Thinking about the future of museums and their online presence, the opportunity to see the collections of many museums side by side is fascinating. This creates opportunities for efficient searching, but more importantly, enables happy accidents, in which you find relevant objects at a museum you might not have thought to visit.

Similarly, the “slumpmässigt” button above the images (the “random” button, similar to the icon from iTunes) is endlessly engaging: with a click of that bright pink button, you are given about forty thumbnails with photographs of randomly chosen objects, of which a quarter will probably be clothing-related (!). It’s a great way to think about objects in and out of context and perhaps find new combinations and relationships. Dare I say it is almost like…Pinterest–but bounded by museal integrity?

Below are some clothing history-related things I found that exhibit different facets of this resource, and which will hopefully pique your interest.

Clothing objects:

Nordiska Museet provides especially detailed descriptions of its objects; even the twist of the wool used to knit these stockings is noted (it’s S).

Hand-knit stocking, with zig-zag pattern in the leg and plain along the foot “to save money”, c. 1850-99. Used in Svärdsjö, Dalarna. From Nordiska Museet (NM.0246265A-B)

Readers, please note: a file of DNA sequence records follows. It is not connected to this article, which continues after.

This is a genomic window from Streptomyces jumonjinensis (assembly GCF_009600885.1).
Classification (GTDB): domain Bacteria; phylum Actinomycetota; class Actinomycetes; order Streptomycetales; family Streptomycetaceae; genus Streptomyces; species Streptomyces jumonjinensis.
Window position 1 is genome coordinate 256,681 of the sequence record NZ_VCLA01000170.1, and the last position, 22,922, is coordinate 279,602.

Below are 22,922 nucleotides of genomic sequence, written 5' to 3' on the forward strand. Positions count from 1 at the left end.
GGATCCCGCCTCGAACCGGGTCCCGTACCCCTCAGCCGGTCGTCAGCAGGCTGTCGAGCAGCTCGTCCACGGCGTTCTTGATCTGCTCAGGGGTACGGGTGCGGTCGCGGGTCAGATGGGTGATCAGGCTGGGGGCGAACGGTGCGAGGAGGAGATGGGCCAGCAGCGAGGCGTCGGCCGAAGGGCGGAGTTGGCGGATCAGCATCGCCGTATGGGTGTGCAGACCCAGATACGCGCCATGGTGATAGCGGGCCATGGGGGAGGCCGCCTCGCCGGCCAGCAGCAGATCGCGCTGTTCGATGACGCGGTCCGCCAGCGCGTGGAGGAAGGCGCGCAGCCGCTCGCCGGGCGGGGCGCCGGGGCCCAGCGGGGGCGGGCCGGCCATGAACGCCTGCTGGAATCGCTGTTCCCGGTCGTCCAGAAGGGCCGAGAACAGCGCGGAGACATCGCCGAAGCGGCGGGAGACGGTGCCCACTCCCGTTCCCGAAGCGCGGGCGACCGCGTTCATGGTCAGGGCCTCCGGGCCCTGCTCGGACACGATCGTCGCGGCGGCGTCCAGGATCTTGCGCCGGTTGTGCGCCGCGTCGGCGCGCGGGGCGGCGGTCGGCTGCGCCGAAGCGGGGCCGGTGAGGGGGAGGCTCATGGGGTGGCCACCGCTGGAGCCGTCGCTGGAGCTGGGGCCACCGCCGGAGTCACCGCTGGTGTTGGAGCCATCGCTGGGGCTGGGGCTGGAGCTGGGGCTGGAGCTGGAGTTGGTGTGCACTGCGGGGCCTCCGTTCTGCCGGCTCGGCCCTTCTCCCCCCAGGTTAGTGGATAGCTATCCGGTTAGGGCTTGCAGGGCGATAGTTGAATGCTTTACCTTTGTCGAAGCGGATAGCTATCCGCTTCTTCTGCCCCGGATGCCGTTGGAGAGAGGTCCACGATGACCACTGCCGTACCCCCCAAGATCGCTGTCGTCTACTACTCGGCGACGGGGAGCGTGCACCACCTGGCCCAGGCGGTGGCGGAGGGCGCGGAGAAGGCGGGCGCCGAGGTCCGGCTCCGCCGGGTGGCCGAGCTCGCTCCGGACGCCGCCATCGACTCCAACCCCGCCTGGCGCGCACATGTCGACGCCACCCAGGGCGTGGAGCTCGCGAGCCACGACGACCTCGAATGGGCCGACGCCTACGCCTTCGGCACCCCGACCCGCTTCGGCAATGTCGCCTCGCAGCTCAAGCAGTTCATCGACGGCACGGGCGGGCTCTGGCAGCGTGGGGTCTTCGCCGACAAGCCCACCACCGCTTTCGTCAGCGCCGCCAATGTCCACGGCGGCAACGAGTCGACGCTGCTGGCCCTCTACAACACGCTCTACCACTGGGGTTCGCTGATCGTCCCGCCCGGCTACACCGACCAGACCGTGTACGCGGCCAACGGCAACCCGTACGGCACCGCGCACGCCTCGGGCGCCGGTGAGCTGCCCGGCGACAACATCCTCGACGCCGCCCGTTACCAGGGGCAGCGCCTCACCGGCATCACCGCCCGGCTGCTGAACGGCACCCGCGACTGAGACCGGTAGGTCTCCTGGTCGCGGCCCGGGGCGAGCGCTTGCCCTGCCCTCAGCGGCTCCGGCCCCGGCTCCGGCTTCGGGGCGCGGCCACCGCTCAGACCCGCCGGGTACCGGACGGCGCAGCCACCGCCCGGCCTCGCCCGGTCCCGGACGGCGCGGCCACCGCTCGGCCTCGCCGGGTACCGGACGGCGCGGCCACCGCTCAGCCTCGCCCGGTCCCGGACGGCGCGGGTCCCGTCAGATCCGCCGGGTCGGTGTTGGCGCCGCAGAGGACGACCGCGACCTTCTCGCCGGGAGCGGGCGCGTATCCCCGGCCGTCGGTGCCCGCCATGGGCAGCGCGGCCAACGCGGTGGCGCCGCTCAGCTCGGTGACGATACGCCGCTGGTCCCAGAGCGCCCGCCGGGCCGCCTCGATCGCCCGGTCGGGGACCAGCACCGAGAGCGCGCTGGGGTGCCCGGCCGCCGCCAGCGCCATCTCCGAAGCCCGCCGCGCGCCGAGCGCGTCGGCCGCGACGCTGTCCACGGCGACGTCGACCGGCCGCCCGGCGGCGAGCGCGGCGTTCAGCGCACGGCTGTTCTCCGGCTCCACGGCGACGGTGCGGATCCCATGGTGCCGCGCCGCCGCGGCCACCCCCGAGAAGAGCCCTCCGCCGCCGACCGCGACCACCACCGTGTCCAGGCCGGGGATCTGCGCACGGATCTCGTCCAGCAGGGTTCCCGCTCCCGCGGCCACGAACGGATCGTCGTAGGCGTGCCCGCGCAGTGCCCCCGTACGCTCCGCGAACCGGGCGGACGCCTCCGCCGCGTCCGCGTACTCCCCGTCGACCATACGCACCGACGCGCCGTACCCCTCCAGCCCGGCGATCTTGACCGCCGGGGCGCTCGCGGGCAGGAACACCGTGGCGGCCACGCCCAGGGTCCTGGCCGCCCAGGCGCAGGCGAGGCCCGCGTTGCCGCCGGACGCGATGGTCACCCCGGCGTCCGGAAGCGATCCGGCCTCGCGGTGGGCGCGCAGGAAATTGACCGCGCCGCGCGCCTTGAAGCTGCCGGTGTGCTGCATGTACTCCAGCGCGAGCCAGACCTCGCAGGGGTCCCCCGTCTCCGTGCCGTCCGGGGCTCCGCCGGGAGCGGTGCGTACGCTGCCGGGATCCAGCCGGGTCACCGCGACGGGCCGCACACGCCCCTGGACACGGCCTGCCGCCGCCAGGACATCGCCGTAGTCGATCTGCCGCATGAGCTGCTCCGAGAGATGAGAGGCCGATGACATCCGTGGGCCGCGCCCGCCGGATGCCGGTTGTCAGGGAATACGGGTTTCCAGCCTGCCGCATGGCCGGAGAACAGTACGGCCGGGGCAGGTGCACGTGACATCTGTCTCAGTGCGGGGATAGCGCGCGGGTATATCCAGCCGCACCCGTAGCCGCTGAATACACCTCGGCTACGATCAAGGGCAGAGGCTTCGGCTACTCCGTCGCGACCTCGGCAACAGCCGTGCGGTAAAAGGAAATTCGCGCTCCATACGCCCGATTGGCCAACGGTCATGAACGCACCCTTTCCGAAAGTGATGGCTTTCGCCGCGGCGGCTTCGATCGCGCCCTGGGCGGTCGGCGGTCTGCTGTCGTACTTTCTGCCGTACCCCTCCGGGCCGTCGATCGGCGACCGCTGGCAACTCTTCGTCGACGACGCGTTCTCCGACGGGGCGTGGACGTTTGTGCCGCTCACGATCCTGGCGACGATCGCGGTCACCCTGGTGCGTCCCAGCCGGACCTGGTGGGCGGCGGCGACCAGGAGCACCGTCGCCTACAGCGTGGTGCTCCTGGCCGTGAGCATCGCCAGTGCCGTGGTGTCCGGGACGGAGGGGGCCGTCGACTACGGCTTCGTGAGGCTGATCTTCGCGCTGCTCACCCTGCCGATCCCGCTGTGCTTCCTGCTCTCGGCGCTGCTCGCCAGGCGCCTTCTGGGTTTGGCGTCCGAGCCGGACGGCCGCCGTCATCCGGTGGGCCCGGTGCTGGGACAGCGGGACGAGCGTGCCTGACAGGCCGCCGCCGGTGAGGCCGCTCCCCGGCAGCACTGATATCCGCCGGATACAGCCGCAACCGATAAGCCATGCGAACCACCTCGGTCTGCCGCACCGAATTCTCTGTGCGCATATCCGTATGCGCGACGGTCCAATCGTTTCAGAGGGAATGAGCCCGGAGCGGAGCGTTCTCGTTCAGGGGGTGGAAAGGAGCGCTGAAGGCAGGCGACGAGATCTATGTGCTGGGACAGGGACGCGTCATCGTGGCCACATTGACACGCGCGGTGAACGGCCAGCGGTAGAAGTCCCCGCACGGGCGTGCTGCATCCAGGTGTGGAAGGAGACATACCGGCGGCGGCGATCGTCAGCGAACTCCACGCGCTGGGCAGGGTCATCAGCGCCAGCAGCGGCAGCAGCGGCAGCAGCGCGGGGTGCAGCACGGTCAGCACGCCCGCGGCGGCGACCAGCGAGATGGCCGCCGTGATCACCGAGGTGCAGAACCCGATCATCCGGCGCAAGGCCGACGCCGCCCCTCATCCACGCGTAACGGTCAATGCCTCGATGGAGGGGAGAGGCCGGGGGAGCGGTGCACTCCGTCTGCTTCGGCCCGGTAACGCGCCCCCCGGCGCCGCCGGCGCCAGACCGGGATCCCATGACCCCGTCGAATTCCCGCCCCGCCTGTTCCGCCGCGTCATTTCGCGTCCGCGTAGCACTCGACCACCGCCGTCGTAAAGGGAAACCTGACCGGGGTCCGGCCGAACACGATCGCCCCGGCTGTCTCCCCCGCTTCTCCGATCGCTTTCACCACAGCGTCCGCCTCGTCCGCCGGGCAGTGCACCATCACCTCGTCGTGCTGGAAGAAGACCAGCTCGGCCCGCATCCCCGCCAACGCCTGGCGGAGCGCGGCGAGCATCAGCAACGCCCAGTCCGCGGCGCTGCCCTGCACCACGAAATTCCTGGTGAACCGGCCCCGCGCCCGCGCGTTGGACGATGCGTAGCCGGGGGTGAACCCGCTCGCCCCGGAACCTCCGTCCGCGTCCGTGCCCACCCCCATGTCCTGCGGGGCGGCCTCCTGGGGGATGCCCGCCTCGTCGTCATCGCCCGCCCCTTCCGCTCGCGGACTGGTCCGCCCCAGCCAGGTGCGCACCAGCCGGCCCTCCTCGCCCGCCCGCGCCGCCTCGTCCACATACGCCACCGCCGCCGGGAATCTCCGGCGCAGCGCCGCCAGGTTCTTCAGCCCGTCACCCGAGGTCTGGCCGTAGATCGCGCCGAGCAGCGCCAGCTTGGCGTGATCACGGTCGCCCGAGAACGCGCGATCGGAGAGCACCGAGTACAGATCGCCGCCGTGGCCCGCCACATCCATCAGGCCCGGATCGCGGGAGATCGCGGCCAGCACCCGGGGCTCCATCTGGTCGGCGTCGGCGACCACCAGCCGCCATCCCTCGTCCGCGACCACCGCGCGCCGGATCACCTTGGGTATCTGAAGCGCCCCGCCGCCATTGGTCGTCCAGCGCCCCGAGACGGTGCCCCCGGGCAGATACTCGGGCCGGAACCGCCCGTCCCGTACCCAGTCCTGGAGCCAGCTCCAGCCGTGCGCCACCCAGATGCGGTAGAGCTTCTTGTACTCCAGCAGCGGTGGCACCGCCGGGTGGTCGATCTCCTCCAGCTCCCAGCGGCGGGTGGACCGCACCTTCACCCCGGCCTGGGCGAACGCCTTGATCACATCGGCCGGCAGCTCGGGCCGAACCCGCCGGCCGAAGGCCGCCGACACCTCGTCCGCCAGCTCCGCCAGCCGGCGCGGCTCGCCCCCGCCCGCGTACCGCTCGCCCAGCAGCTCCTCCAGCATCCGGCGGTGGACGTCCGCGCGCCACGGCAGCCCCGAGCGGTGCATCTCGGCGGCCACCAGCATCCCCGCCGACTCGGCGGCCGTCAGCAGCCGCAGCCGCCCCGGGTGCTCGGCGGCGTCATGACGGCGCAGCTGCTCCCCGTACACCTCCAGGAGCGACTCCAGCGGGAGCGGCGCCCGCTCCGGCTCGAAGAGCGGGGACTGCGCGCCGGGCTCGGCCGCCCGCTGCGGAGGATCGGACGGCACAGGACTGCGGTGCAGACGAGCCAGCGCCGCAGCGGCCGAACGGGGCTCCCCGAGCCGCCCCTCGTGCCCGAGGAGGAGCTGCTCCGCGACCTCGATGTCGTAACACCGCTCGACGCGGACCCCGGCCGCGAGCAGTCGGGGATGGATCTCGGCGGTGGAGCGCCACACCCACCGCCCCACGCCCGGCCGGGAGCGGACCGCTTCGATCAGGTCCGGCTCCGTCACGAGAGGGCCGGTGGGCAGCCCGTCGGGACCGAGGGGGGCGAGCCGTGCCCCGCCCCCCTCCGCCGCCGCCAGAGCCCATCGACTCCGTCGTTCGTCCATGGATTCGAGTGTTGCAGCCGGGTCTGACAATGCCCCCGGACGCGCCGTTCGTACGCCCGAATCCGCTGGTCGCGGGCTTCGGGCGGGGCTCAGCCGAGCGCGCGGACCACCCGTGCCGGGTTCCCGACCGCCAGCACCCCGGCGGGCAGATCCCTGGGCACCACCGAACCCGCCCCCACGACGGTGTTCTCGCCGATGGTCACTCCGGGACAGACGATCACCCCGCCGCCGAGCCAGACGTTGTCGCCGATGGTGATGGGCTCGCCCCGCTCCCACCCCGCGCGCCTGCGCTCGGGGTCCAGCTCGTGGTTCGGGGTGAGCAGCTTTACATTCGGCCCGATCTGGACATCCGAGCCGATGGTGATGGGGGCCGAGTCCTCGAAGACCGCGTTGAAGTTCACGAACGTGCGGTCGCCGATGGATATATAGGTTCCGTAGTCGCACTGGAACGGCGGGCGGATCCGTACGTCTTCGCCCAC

One dress, two methods; sometimes you can catch glimpses of variations on or changes in attitudes toward photographing clothing. I wonder how these two records of a blue silk dress came to be; was the first simply meant for proprietary documentation? And the second: taken in relation to an exhibition, the result of additional funding for photography, due to an inventory and website update, or another reason?

Blue silk dress, c. 1820. Worn by Charlotta Krook Kjellberg, maybe in Skåne. From Nordiska Museet (NM. 024402). Photo: Elisabeth Eriksson/Nordiska Museet.
Blue silk dress (same as above), c. 1820-9, here mounted on a dress form with bright white accessories. This listing is for a set of photographs of the dress object, while that above is for the object itself. From Nordiska Museet (photograph NMA.0052197). Photo: Mats Landin/Nordiska Museet, 2008.